Instead of my usual Monday blog post, I’m going to do something a bit different. I’m going to talk about an author who has done a lot to help me in the recent past—an author whose work I believe deserves attention.
Joshua Robertson is a fellow dark fantasy author, one I met through one of the many Facebook groups I’m a part of. He released his first book (Anaerfell) around the same time I released Blade of the Destroyer, and our marketing/promotion/writing efforts have run along a similar vein. Joshua also started his own press (Crimson Edge), which has gone on to publish some pretty amazing books.
I’ve also enjoyed reading his books, as you can see by the reviews I posted:
Throughout the last year or so, I’ve found myself asking Joshua for advice on all sorts of topics related to publishing, marketing, and building an author brand in general. For example, he was the one who advised me to release my short stories as a collection (coming October 2017!) rather than posting them individually on Amazon. He’s also given me A TON of excellent advice that has helped me to improve my author brand in general.
I’m sharing this with you today (not my usual Book Review Wednesday) is because Joshua is running a special promotion on Anaerfell that ends today. I figured it was a small way I could say “Thank you” for everything he’s done to help me in the past.
Drast and Tyran might be considered a bit black-hearted, or even immoral. Drast is cunning but reckless, hunting for admiration. Tyran is calculating but tactless, searching for affection. When the two brothers set aside their ambitions to fulfill their father’s desire for immortality, they readily discover many opportunities for redemption.
Now, while wielding a powerful magic that drains their life, Drast and Tyran will embark on a maddening quest, facing skin-switchers, dragons, and the God of the Dead.
Here’s a Taste:
The room still whirled from last night. He tried to close his eyes to keep his stomach from doing the same, but closing his eyes actually made it worse. Drast was somewhat surprised that the drink was still affecting him like this. He had been having more than his fill for—he did not know how long. How long ago did Tyran leave? His mind was too foggy to remember. And Walstan was gone, too.
Vaguely, Drast saw that the sky was just turning blue with the rising sun. At least, he was fairly certain it was sunrise. None of the hues of sunset had begun to color the sky.
He turned his head to the entrance into his chambers and pulled himself more upright to lean against the nightstand beside his bed. One of the serving women stood just inside of his room. “What?”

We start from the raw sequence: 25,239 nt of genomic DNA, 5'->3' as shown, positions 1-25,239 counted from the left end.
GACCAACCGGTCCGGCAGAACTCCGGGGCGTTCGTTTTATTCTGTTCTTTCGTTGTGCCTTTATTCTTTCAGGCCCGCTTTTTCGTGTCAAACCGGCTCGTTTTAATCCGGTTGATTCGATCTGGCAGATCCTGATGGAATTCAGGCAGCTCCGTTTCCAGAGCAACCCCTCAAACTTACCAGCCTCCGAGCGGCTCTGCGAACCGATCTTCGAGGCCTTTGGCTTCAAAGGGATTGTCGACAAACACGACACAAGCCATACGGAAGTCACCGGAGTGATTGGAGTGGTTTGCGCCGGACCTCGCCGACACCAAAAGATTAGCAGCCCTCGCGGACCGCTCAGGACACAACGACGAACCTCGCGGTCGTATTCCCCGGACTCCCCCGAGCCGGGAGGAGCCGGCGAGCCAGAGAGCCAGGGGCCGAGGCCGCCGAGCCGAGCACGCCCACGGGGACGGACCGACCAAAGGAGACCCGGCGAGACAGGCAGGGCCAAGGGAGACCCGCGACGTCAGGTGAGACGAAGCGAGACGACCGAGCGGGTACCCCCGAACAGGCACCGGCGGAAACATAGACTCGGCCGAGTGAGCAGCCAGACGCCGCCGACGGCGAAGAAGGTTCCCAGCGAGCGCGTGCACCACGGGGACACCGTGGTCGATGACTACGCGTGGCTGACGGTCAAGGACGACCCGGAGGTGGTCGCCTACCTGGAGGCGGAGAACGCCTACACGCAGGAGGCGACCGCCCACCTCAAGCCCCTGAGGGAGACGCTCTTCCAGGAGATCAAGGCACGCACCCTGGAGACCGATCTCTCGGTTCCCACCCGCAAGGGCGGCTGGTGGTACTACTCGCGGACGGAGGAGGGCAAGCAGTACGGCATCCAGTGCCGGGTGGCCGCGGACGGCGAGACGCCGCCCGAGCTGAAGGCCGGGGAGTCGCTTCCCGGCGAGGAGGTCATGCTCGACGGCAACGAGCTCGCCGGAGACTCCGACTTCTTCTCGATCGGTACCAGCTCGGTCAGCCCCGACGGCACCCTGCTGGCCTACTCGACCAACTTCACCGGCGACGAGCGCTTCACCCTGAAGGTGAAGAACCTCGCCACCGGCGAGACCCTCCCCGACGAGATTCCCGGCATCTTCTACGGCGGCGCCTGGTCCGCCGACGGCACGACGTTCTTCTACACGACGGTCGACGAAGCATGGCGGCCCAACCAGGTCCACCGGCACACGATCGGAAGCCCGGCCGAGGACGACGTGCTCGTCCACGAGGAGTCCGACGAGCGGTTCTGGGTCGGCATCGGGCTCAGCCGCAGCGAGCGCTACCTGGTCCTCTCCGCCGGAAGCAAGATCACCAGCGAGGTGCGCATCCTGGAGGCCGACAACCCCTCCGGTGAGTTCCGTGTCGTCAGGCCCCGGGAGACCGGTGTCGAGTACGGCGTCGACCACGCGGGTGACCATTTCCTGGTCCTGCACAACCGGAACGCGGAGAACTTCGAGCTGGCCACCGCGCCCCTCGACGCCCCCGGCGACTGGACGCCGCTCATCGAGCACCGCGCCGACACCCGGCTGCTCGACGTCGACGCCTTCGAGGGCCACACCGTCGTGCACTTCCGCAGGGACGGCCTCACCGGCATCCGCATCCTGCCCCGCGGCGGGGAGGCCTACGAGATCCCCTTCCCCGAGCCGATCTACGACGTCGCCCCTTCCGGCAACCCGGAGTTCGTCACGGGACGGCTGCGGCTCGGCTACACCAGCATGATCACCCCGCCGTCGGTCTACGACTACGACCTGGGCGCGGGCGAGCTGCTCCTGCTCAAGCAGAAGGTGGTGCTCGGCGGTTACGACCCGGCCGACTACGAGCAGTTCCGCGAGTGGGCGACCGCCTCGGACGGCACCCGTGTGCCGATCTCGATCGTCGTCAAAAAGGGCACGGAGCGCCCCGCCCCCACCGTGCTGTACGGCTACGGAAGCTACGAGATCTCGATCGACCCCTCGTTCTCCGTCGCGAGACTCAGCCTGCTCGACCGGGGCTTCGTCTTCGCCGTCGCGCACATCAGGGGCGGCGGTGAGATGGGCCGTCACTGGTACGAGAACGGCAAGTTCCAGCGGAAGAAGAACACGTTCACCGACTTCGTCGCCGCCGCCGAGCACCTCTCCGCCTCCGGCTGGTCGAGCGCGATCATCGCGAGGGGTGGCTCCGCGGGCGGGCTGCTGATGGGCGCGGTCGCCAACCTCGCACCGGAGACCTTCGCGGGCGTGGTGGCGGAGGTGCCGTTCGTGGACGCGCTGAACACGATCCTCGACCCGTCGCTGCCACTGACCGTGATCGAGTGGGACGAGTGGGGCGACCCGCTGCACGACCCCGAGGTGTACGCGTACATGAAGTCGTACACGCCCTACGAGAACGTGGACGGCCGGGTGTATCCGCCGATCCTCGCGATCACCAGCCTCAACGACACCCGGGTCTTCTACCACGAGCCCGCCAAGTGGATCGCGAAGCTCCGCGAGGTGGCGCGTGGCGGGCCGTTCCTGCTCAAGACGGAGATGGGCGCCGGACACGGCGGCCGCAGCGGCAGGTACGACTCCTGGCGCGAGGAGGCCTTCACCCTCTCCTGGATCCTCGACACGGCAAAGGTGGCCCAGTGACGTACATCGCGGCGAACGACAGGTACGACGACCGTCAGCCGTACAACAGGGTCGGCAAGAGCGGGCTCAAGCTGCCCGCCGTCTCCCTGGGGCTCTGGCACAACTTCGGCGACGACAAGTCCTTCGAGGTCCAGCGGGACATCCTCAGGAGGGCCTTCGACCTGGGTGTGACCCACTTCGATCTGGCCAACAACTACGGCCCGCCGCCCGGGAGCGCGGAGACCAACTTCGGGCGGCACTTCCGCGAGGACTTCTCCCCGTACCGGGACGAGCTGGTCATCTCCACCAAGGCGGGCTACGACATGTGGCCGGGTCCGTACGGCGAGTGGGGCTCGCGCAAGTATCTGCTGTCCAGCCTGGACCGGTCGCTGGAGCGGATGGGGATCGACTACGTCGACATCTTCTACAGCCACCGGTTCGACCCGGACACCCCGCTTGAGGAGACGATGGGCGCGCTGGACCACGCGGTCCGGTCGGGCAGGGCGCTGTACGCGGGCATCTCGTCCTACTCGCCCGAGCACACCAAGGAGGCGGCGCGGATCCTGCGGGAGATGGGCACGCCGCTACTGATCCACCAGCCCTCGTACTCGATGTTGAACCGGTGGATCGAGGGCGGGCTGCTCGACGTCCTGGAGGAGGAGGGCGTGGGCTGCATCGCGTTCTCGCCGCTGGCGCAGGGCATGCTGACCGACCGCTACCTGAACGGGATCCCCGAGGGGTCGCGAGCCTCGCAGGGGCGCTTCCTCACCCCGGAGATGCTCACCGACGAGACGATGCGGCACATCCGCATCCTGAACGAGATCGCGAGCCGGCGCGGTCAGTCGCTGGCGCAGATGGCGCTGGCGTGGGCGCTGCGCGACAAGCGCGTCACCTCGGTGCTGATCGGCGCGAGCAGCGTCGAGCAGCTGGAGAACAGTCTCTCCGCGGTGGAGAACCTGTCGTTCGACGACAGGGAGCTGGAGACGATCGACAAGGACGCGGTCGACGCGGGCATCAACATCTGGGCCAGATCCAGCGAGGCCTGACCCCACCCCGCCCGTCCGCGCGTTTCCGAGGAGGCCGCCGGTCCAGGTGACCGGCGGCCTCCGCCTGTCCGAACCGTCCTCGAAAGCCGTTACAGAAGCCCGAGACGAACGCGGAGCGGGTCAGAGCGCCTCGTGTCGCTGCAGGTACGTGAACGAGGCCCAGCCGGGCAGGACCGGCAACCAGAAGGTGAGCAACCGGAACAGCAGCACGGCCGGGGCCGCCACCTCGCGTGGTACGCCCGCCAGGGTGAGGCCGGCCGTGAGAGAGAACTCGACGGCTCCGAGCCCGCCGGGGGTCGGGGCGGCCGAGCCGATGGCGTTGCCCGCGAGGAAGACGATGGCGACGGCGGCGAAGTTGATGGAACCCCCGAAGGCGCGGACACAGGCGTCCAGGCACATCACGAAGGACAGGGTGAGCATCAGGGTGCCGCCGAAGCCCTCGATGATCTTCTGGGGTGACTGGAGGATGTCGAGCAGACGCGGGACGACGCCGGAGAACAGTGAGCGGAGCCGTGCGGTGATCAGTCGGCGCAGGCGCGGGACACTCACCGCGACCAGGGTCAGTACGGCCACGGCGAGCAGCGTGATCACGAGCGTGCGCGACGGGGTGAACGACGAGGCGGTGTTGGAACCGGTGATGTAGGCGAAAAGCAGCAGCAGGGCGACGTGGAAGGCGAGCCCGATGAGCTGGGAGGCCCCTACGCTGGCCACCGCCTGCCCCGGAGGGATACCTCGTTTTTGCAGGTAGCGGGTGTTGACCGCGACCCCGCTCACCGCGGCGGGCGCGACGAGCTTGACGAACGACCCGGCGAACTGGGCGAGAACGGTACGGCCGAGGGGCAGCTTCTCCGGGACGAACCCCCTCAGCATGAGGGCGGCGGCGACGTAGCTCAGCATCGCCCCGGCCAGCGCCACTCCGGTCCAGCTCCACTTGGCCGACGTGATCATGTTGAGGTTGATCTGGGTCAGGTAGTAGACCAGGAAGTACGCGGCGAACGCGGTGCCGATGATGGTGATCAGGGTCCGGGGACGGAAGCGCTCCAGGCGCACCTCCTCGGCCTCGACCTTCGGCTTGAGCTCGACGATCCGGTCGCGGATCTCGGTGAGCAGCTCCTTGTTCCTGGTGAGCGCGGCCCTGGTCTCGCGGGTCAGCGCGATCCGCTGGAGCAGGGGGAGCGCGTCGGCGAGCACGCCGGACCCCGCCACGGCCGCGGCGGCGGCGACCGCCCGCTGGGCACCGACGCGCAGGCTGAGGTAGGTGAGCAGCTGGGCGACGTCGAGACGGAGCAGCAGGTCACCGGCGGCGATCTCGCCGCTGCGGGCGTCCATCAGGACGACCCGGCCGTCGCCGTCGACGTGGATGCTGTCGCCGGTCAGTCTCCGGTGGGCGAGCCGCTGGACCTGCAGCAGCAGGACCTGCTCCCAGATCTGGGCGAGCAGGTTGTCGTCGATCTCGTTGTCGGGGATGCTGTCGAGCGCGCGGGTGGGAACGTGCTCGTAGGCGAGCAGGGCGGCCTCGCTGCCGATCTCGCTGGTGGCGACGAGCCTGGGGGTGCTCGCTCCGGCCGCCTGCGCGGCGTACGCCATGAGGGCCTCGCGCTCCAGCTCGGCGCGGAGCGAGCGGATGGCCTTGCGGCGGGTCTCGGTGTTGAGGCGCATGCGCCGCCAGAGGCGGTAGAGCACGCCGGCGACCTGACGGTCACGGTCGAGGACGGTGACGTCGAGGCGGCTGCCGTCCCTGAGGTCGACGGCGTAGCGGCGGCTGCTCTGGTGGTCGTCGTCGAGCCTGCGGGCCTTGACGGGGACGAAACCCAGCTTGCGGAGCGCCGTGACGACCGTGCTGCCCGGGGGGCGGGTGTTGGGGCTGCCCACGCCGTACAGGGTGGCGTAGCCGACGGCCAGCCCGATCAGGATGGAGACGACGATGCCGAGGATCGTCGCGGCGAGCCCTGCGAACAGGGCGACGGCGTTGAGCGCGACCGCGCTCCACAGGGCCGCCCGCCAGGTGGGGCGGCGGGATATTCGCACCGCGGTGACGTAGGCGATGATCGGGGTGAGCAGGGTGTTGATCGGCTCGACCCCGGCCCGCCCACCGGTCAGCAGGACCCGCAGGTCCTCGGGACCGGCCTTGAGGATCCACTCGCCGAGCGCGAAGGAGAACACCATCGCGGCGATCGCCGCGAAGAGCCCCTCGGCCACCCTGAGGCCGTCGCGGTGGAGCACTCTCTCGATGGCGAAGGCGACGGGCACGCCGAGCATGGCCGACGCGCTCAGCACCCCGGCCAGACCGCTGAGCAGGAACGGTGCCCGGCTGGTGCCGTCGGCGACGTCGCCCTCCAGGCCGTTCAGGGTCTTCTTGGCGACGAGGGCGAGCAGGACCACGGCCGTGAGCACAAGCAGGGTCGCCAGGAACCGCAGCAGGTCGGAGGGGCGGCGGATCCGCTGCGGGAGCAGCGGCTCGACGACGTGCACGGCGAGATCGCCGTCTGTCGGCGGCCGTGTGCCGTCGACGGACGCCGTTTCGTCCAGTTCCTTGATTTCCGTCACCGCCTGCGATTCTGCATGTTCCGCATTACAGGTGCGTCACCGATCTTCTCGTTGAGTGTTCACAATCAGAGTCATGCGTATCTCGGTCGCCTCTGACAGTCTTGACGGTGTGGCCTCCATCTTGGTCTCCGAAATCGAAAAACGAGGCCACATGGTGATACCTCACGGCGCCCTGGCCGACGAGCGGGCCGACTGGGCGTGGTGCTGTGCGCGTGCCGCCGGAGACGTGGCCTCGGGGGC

“The Arkhon wishes to speak with you.”
He was not certain what string of curses came from his lips, but the maid blanched and her face grew pink, almost to the color of her hair. The room swirled again while she spoke.
“What?” he asked again.
“I said, Ser Drast, the Arkhon instructed me to remain with you until you came to meet with him.” Her voice quivered.
She was right to fear him. Her voice was fuzzy, just like everything. But, he knew he had not been particularly kind to any of the servants of late. He had managed to avoid his father by effectively frightening the servants. Their fear, combined with late nights, ale, and sleeping until the sun set, had allowed him to avoid talking with anyone who did not enjoy a mug or two.
A few of the servants had initially joined him in drinking. He loosely recalled this maid among them. Ura? Mura? Lura?
“Kura,” he finally muttered. He had been a little too handsy and she had since avoided him like—he could not clearly comprise a simile. Like. Like? Like the moon avoided the sun? Good enough.
“Yes, Kura,” she murmured.
Drast spat at the chamber pot. He was fairly certain he missed. “Well, come on in, Kura.” He belched. “I know how we can pass the time.”
About the Authors:
Joshua Robertson was born in Kingman, Kansas on May 23, 1984. A graduate of Norwich High School, Robertson attended Wichita State University where he received his Masters in Social Work with minors in Psychology and Sociology. His bestselling novel, Melkorka, the first in The Kaelandur Series, was released in 2015. Known most for his Thrice Nine Legends Saga, Robertson enjoys an ever-expanding and extremely loyal following of readers. He counts R.A. Salvatore and J.R.R. Tolkien among his literary influences.
J.C. lives in the Midwest with his wife and two dogs. He recently earned his MA in English Literature and is working on his debut novel for his own fantasy world. Despite growing up with Dungeons & Dragons, Lord of the Rings, and a collection of both Dragonlance and Forgotten Realms novels, J.C. has an abiding love of classics and spends his free time reading anything he can get his hands on.